Managing the inherent risk associated with undertaking any project, anywhere, in any industry is a critical organisational capability. Within the organisations overall Project Delivery Capability (PDC) the maturity of its risk management approaches is central to the organisation’s ability to generate value (see more on PDC Maturity).

Only very immature or deluded organisations seek or expect to run ‘risk free’ projects. To quote Suzanne Finnamore: “Delusion detests focus and romance provides the veil.” Any sensible analysis of any business activity will indicate levels of risk; effective organisations understand and manage those risks better then ineffective organisation.

The skills that a mature organisation brings to the art of ‘risk management’ is to focus effort on managing risks that can be managed, providing adequate contingencies for those risks that cannot be controlled and deciding how much residual risk is sensible. The balance that has to be struck is between the cost and time needed to reduce the risk exposure further (the pay-back diminishes rapidly), the impact of the risk if it occurs and the profit to be made or value created as a result of the total expenditure on a project.

The sums are superficially simple; adding another $100,000 to the cost of a project to reduce its risk exposure by $10,000 reduces the value of the project by $90,000. In competitive bids, increase your bid price too much and the value drops to $Zero because the organisation fails to win the work! However, the situation is more complex; the nature of the risk may require the expenditure regardless of the potential saving (particularly in areas of safety and quality) and whilst expenditures are reasonably quantifiable, the actual cost of a risk event and the probability of it occurring are variable and cannot be precisely defined for a unique project. Our paper The Meaning of Risk in an Uncertain World discusses these issues in more depth.

To develop a mature approach to risk management, each layer of management has a role to play:

  • The organisation’s governing body (typically a Board of Directors) is responsible for developing an appropriate risk taking policy and defining the organisations ‘risk appetite’.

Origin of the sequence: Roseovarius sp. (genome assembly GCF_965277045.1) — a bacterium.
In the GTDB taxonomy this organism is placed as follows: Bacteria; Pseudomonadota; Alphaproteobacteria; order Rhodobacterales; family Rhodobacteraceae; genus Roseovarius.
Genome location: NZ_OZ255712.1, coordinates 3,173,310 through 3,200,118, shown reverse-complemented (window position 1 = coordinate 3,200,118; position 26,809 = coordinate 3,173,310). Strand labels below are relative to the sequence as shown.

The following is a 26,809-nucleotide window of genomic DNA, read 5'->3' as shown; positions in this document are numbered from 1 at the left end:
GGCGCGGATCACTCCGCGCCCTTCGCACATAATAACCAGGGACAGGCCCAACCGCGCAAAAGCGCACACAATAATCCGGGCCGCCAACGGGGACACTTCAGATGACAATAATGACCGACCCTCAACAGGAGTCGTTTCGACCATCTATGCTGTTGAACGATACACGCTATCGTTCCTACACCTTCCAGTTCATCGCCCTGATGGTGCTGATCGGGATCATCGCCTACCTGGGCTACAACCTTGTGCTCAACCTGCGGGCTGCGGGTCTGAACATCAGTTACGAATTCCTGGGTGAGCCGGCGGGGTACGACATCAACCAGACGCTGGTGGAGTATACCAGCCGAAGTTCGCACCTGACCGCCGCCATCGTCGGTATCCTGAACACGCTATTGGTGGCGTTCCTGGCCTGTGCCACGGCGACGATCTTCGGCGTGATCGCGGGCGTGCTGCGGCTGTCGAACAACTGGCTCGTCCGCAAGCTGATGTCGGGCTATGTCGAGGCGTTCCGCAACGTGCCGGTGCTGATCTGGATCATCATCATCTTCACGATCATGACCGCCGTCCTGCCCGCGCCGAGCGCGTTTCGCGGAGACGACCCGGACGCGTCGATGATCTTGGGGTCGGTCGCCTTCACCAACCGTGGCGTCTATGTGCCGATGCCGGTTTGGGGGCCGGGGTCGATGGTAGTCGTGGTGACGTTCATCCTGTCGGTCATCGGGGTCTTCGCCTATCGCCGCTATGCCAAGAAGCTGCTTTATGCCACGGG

• The Executive are responsible for creating the culture and framework that approached the management of risk within the parameters set by the Board in a capable and effective way.
     
  • Senior management are responsible for implementing the risk management system.

The mark of a mature organisation is the recognition at all levels of management that having implemented these systems, the organisation still has to expect failure! Every single project has an associated risk and properly managed, these risks are at an acceptable level for the organisation. But if there is a probability for success, there has to be a corresponding probability of failure!

Assuming the organisation is very conservative and requires budgets to be set with appropriate contingencies to offer a 90% certainty of being achieved, and this setting is applied to all projects consistently, the direct consequence is an expectation that 1 in 10 projects will overrun cost. Certainly 9 out of 10 projects will equal or underrun cost but there is always the remaining 10%. Mature organisations expect the profits and un-spent contingencies on the ‘9 underruns’ to more then offset the ‘1 overrun’. However, these ‘expected failures’ tend to be totally ignored by immature executives who want to pretend there is ‘no risk’ and then blame the PM for the failure.

There are two aspects of dealing with the ‘expected failures’ implicit in any realistic risk assessment. The first is setting the boundaries of accepted risk at an appropriate level of the organisation. Aggressive ‘risk seeking’ organisations will set a lower threshold for acceptability and experience more failures that conservative organisations. But the conservative organisations will achieve far less.

Source: Full Monte Risk Analysis

Looking at the cost aspect of risk for the project above, the most likely cost for this project is $17,500 but this is optimistic with a less then 50% chance of being achieved. The range of sensible options are to set the budget at:

  • The Mean (50% probability of being achieved) is $17,770.